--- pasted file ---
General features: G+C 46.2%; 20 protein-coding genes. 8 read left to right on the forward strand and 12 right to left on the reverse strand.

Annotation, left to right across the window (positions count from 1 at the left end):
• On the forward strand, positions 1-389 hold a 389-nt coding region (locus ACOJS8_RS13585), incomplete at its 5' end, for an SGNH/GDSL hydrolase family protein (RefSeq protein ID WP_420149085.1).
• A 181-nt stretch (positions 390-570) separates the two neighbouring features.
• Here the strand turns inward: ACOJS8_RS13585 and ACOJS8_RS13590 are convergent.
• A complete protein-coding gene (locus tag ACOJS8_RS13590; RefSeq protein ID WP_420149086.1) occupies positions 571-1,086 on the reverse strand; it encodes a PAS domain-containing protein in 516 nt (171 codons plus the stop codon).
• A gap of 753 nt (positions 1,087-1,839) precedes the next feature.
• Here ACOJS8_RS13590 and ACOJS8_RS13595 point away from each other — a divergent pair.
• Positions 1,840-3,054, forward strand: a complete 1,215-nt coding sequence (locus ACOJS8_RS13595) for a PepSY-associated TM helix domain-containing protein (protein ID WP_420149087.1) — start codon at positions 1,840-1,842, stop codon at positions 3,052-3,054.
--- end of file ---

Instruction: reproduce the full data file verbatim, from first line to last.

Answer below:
General features: G+C 46.2%; 20 protein-coding genes. 8 read left to right on the forward strand and 12 right to left on the reverse strand.

Annotation, left to right across the window (positions count from 1 at the left end):
• On the forward strand, positions 1-389 hold a 389-nt coding region (locus ACOJS8_RS13585), incomplete at its 5' end, for an SGNH/GDSL hydrolase family protein (RefSeq protein ID WP_420149085.1).
• A 181-nt stretch (positions 390-570) separates the two neighbouring features.
• Here the strand turns inward: ACOJS8_RS13585 and ACOJS8_RS13590 are convergent.
• A complete protein-coding gene (locus tag ACOJS8_RS13590; RefSeq protein ID WP_420149086.1) occupies positions 571-1,086 on the reverse strand; it encodes a PAS domain-containing protein in 516 nt (171 codons plus the stop codon).
• A gap of 753 nt (positions 1,087-1,839) precedes the next feature.
• Here ACOJS8_RS13590 and ACOJS8_RS13595 point away from each other — a divergent pair.
• Positions 1,840-3,054, forward strand: a complete 1,215-nt coding sequence (locus ACOJS8_RS13595) for a PepSY-associated TM helix domain-containing protein (protein ID WP_420149087.1) — start codon at positions 1,840-1,842, stop codon at positions 3,052-3,054.